Have you ever wondered how Manila looked like thirty or fifty years ago? My father used to say that Tondo wasn’t always the slum-filled area like it is now and the Manila Bay was once the best bay in all of Asia. The old Manila is a mix of different cultures from our Malay ancestors to the Spanish influence, it’s a beautiful city of diversity.
Here are some old pictures of Manila and the stories behind them:
Binondo, Manila in 1800’s
Binondo is the oldest Chinatown in the world established in 1594. It is located across the Pasig River and is the center of commerce among Filipino and Chinese merchants. Before World War II, Binondo was the center of a banking and financial community which included insurance companies, commercial banks and other financial institutions from the UK and the United States. The place was called the “Wall Street of the Philippines” located along Escolta.
Wash Day at the Pasig River, 1920
The Pasig River once served as an important means of transport before Manila got overly populated. It was the city’s lifeline and center of economic activity. After World War II, massive pollution invaded the city. Soon, people stopped using the water of the river in the early 1960s, then fishing became prohibited in the 1980s because of its extremely polluted state. It was considered biologically dead in 1990.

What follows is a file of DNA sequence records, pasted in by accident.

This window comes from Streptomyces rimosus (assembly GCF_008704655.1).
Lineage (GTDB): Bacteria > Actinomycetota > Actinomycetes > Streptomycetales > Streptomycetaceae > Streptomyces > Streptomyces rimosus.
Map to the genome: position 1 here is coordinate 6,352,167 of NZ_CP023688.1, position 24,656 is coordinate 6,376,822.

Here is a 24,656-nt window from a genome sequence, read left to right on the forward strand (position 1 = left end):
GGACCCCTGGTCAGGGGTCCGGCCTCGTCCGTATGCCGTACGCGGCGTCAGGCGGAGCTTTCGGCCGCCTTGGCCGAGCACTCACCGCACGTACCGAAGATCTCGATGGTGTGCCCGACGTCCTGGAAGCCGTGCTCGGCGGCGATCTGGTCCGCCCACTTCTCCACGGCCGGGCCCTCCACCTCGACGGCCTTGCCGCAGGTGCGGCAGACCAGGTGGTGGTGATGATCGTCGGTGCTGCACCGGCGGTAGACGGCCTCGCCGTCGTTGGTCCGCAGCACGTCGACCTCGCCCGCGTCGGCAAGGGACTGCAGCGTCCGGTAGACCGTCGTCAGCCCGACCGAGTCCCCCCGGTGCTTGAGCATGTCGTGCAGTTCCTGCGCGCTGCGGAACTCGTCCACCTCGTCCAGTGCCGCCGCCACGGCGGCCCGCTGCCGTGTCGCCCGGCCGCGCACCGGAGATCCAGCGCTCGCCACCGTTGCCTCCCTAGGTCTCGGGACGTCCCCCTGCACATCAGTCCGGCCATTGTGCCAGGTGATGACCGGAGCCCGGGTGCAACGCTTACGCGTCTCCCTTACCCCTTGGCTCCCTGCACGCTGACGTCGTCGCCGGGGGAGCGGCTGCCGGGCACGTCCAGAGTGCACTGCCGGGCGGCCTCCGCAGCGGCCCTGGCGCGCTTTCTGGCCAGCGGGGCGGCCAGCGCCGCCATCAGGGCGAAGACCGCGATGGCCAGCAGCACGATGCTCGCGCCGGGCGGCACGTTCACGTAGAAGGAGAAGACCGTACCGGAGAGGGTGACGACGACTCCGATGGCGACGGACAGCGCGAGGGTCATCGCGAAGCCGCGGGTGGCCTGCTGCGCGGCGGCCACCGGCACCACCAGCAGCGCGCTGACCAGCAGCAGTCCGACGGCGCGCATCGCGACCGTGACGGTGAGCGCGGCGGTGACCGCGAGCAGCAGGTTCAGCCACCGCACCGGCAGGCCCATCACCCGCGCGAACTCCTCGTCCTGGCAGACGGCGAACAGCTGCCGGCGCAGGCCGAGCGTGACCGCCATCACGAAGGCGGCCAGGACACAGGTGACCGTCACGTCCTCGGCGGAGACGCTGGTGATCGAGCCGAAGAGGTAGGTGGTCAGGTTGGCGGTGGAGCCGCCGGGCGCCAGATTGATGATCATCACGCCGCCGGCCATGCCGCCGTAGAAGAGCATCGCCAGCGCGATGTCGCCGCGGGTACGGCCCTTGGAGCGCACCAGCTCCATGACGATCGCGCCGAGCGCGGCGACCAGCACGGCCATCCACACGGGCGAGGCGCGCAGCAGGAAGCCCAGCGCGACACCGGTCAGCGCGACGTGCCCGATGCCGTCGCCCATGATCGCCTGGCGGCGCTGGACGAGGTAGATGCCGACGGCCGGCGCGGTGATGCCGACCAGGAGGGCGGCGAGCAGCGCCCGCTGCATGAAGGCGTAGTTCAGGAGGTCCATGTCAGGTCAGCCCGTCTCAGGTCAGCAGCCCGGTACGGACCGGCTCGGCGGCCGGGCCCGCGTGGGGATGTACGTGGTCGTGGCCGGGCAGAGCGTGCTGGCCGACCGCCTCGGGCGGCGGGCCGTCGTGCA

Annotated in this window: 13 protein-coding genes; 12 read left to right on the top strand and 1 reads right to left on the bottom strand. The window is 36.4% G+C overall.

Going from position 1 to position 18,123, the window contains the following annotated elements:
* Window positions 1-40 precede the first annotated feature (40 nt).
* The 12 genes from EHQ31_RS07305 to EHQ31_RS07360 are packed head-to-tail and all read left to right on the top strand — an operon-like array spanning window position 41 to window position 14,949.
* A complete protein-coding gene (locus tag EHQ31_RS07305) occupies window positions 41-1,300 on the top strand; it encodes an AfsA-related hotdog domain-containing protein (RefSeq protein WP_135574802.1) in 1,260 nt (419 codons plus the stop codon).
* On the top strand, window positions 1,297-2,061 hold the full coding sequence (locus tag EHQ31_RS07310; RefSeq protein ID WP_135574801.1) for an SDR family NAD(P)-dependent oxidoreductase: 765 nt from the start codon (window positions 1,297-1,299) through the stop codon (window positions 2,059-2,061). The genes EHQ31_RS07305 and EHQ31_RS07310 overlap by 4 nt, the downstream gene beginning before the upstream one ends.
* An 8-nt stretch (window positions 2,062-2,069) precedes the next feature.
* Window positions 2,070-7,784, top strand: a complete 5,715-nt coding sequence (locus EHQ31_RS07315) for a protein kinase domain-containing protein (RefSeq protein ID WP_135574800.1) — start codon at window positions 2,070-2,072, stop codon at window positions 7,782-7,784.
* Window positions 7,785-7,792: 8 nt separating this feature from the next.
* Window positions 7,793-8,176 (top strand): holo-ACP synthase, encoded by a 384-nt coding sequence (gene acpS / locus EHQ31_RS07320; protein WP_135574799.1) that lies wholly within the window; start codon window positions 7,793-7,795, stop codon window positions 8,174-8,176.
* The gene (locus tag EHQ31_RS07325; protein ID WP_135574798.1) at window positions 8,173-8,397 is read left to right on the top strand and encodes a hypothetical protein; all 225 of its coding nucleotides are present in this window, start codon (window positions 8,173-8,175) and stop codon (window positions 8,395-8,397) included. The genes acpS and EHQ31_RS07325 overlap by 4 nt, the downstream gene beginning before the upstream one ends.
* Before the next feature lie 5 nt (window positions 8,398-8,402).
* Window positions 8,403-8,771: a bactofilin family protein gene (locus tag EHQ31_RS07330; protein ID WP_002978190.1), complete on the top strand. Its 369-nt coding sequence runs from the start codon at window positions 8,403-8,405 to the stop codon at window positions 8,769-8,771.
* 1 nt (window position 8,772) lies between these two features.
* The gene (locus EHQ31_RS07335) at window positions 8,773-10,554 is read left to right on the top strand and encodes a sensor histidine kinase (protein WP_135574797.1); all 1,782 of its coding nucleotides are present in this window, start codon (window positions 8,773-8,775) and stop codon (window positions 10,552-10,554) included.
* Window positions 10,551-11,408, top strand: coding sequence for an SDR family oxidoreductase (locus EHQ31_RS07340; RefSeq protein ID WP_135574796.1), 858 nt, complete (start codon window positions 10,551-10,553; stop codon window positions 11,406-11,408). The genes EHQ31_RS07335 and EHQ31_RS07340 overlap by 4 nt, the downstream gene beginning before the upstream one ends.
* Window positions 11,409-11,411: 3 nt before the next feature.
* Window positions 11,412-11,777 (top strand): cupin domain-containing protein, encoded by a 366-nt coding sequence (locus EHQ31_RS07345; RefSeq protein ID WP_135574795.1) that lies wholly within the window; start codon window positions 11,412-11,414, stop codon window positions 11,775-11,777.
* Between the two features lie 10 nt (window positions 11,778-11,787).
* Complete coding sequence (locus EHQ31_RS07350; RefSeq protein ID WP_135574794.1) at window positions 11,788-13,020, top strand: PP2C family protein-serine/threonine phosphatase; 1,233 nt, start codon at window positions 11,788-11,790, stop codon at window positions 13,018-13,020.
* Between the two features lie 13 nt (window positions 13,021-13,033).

University of Sto. Tomas in 1927
One of UST’s first name is The Pontifical and Royal University of Santo Tomas, The Catholic University of the Philippines or La Real y Pontificia Universidad de Santo Tomas de Aquino, La Universidad Católica de Filipinas in Spanish which later simplified to University of Sto. Tomas. It was established in 1611 and located within the walled city of Intramuros. It’s the most earthquake-proof building in Manila.
Araneta Coliseum in 1960
Amado Araneta purchased a 35-hectare land in Cubao, Quezon City on the year 1952. Its construction began in 1957 and it was officially finished in year 1959 by Chinese-Filipino architects and Engineers. Now known as the Smart Araneta Coliseum, it is one of the world’s largest covered coliseum with a 23,000 square meters of floor area. It was publicly opened in the 1960 with the construction budget of Php 6 Million.
Escolta is one of the oldest streets in Manila. It was created in 1594 with its name derived from the Spanish word ‘escoltar’ which means to escort. The residents of this street were mostly Chinese merchants, that’s why it was lined-up with shops and became the city’s central business district. It hosted then Manila’s tallest building which is the Manila Stock Exchange. However, businesses in the area began to decline in the 1960s as business owners started transferring to Makati.